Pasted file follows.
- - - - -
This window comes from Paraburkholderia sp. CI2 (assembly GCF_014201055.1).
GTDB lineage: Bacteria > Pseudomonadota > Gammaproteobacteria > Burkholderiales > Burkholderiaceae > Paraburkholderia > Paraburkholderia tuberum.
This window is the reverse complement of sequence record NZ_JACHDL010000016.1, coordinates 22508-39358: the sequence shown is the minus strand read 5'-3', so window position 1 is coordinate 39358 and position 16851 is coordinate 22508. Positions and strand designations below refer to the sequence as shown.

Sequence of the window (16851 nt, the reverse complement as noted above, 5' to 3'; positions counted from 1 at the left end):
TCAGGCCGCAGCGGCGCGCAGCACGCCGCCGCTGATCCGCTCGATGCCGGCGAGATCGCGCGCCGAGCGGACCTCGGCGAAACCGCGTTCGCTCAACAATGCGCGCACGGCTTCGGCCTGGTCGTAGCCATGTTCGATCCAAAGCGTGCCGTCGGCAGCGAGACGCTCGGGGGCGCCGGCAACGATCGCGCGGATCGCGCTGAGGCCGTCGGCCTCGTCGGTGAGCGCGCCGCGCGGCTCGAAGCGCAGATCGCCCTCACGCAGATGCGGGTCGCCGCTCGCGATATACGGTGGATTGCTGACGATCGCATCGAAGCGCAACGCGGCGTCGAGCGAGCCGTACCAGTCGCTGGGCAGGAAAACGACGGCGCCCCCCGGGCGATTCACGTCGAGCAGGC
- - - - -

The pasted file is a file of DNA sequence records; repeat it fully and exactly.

This window comes from Paraburkholderia sp. CI2 (assembly GCF_014201055.1).
GTDB lineage: Bacteria > Pseudomonadota > Gammaproteobacteria > Burkholderiales > Burkholderiaceae > Paraburkholderia > Paraburkholderia tuberum.
This window is the reverse complement of sequence record NZ_JACHDL010000016.1, coordinates 22508-39358: the sequence shown is the minus strand read 5'-3', so window position 1 is coordinate 39358 and position 16851 is coordinate 22508. Positions and strand designations below refer to the sequence as shown.

Sequence of the window (16851 nt, the reverse complement as noted above, 5' to 3'; positions counted from 1 at the left end):
TCAGGCCGCAGCGGCGCGCAGCACGCCGCCGCTGATCCGCTCGATGCCGGCGAGATCGCGCGCCGAGCGGACCTCGGCGAAACCGCGTTCGCTCAACAATGCGCGCACGGCTTCGGCCTGGTCGTAGCCATGTTCGATCCAAAGCGTGCCGTCGGCAGCGAGACGCTCGGGGGCGCCGGCAACGATCGCGCGGATCGCGCTGAGGCCGTCGGCCTCGTCGGTGAGCGCGCCGCGCGGCTCGAAGCGCAGATCGCCCTCACGCAGATGCGGGTCGCCGCTCGCGATATACGGTGGATTGCTGACGATCGCATCGAAGCGCAACGCGGCGTCGAGCGAGCCGTACCAGTCGCTGGGCAGGAAAACGACGGCGCCCCCCGGGCGATTCACGTCGAGCAGGC